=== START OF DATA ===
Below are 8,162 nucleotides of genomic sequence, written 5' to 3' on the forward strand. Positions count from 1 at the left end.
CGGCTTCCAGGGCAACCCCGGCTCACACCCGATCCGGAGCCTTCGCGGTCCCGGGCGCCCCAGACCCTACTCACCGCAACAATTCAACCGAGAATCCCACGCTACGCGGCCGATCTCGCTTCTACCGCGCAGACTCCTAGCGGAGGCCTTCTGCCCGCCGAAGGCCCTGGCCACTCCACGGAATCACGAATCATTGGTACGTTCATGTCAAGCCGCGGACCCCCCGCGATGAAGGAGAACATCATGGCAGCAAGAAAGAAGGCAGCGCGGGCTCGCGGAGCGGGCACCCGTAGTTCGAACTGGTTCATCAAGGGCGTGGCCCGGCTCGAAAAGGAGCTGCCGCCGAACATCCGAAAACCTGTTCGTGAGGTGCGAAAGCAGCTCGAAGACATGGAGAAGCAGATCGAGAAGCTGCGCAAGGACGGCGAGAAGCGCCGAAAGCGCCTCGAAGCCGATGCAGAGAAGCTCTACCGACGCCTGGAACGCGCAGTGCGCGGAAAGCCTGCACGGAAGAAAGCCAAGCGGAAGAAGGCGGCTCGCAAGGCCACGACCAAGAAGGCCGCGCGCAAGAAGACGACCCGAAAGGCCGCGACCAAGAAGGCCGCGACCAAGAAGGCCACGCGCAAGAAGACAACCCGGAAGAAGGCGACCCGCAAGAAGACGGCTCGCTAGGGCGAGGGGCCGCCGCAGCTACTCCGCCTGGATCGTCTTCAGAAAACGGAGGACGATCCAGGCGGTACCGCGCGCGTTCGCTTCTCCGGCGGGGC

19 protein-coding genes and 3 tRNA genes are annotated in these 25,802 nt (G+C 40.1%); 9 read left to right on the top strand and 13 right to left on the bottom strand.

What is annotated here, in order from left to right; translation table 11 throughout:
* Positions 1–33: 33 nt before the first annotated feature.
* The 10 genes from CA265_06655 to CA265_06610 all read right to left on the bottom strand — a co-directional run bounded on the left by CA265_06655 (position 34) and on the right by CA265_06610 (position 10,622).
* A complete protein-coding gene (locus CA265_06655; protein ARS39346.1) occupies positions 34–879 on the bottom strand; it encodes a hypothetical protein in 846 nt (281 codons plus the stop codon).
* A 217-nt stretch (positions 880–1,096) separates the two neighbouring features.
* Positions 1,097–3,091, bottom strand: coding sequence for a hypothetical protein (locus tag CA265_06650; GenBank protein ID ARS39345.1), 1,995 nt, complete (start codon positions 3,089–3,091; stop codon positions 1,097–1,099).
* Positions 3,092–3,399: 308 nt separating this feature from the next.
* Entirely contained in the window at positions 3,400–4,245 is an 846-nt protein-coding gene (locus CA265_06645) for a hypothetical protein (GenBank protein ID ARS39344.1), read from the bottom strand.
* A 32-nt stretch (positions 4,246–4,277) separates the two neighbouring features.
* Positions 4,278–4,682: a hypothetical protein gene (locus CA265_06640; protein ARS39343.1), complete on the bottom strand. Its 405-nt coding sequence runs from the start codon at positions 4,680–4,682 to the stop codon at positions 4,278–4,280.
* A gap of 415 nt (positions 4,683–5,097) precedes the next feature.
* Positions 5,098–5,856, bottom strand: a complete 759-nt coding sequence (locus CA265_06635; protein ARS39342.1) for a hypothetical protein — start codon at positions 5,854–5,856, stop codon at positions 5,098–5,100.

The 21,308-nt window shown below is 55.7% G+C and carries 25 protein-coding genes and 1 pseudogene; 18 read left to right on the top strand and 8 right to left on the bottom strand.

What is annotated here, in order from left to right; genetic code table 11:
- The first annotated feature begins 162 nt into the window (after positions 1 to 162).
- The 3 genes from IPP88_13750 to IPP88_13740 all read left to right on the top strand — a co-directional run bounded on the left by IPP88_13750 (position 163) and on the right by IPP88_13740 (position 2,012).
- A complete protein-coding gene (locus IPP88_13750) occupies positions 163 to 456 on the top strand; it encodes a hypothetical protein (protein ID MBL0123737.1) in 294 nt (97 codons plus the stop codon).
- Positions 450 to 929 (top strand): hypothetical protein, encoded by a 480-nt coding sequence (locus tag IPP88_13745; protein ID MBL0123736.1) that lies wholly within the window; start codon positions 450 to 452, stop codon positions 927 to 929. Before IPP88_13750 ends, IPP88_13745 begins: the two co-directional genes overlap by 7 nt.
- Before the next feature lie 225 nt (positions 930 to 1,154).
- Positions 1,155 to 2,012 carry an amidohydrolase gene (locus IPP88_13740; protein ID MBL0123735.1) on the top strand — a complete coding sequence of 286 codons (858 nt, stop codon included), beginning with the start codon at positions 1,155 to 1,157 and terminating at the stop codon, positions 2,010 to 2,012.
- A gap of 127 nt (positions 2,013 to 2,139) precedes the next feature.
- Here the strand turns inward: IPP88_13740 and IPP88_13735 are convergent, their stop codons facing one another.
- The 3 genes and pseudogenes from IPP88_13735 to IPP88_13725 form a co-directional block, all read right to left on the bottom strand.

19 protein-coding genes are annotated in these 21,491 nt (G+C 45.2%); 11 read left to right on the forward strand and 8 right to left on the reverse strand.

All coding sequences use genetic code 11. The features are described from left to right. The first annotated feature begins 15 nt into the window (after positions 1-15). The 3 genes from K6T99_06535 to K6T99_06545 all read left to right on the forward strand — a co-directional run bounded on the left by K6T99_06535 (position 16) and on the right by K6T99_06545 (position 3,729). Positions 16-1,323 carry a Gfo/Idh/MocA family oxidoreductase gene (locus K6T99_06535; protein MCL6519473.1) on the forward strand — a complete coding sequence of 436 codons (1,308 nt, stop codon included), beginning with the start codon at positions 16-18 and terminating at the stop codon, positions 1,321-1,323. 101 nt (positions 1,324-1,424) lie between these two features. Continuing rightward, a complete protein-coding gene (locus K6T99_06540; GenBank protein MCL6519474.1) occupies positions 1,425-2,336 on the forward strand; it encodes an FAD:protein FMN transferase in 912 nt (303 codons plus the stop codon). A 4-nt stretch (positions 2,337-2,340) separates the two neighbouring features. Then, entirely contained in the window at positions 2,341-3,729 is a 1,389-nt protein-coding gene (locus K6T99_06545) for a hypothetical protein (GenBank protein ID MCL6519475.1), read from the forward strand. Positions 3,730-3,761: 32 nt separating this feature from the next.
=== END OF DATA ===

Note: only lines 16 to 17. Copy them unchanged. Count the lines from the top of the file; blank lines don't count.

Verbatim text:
The 21,308-nt window shown below is 55.7% G+C and carries 25 protein-coding genes and 1 pseudogene; 18 read left to right on the top strand and 8 right to left on the bottom strand.

What is annotated here, in order from left to right; genetic code table 11: